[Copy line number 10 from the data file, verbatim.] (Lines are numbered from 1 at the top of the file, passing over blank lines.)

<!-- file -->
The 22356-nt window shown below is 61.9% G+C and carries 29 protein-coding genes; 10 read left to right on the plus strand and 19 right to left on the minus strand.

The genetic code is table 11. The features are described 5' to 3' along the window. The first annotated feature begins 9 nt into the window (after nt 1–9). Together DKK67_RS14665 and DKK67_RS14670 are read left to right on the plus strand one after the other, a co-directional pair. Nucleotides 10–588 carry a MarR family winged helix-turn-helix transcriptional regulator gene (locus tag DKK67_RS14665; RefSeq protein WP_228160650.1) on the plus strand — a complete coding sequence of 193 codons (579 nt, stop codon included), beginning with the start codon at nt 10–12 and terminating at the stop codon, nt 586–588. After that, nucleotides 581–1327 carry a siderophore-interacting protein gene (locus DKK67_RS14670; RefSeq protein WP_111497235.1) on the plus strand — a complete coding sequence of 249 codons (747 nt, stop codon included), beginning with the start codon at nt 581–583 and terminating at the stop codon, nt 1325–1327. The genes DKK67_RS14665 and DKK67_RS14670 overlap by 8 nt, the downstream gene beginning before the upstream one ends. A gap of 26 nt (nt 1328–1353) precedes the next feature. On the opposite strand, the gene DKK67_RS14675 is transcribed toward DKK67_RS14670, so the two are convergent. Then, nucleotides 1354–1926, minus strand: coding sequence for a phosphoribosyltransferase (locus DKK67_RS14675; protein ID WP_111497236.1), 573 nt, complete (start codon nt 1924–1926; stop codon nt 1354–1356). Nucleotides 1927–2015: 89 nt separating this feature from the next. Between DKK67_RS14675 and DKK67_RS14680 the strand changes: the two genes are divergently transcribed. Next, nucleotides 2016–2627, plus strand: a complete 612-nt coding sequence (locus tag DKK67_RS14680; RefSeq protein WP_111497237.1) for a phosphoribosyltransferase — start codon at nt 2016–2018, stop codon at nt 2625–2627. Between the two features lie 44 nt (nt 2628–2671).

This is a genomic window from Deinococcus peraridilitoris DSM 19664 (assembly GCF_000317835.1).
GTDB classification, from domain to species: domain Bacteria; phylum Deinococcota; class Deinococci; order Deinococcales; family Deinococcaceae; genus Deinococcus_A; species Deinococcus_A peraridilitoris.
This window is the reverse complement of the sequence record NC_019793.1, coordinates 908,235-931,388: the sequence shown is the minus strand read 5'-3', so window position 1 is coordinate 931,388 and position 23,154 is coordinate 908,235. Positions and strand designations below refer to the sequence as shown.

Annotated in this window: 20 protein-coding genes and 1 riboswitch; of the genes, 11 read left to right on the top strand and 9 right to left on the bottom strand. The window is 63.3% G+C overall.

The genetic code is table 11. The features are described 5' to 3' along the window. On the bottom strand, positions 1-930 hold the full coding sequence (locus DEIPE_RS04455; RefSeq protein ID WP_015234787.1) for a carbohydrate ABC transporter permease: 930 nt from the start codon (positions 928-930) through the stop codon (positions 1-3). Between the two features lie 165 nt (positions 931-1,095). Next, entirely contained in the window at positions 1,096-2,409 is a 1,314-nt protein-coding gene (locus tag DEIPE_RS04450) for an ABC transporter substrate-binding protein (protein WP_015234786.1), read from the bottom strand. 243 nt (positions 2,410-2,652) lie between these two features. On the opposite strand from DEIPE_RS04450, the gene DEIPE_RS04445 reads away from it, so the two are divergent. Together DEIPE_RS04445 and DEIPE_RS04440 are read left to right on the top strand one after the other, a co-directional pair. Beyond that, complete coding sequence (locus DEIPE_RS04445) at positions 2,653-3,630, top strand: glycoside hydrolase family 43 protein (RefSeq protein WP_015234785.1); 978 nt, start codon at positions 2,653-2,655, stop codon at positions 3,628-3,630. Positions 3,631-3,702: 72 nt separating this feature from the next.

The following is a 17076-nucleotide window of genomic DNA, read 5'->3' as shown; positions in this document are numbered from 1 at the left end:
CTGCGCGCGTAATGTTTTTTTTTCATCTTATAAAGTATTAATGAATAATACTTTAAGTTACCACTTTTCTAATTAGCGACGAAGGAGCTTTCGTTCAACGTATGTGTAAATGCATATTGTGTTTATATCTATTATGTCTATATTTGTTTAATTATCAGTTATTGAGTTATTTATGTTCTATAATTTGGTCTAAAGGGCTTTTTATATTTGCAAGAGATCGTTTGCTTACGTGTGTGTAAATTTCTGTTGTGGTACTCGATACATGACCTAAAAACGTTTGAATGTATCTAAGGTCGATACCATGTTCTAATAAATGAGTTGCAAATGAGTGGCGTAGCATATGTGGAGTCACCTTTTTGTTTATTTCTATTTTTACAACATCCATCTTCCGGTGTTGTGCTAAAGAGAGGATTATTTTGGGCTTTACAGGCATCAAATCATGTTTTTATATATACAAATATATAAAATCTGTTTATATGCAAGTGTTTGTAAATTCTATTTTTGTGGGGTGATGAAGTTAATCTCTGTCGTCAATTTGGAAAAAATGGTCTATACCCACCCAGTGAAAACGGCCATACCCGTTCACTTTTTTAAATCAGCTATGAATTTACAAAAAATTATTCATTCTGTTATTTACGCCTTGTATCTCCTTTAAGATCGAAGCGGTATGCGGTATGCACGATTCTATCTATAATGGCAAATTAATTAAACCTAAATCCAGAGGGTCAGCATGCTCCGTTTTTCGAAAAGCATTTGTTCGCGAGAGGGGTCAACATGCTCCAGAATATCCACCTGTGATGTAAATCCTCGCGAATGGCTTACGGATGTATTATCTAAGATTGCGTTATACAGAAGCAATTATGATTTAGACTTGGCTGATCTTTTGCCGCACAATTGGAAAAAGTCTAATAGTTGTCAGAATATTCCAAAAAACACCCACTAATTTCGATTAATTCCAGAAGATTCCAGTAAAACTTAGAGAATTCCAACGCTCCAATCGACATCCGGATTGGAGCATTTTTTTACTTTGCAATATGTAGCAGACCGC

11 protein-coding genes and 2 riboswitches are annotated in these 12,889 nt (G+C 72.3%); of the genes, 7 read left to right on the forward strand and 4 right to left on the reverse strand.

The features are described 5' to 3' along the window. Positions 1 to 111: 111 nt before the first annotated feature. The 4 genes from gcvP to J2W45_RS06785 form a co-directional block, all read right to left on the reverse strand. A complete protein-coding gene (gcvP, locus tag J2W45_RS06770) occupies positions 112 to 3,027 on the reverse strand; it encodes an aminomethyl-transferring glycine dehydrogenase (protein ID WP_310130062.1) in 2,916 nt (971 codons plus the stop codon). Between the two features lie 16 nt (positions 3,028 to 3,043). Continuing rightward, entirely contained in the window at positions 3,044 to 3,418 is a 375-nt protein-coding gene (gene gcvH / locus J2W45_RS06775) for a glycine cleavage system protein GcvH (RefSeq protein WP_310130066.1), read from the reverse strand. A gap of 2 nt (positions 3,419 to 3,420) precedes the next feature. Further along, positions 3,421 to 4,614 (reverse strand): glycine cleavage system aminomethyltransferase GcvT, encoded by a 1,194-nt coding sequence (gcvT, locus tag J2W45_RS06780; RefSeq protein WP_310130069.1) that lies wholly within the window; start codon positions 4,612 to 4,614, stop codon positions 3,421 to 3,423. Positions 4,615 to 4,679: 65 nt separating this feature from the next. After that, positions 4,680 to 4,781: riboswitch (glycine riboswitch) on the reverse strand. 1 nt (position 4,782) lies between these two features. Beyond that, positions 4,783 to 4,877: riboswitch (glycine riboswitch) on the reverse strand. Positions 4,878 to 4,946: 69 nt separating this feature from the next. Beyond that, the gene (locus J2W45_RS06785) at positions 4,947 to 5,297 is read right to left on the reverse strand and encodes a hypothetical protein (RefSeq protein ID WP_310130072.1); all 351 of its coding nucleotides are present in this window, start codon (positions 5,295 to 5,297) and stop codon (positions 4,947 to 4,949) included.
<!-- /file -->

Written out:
11 protein-coding genes and 2 riboswitches are annotated in these 12,889 nt (G+C 72.3%); of the genes, 7 read left to right on the forward strand and 4 right to left on the reverse strand.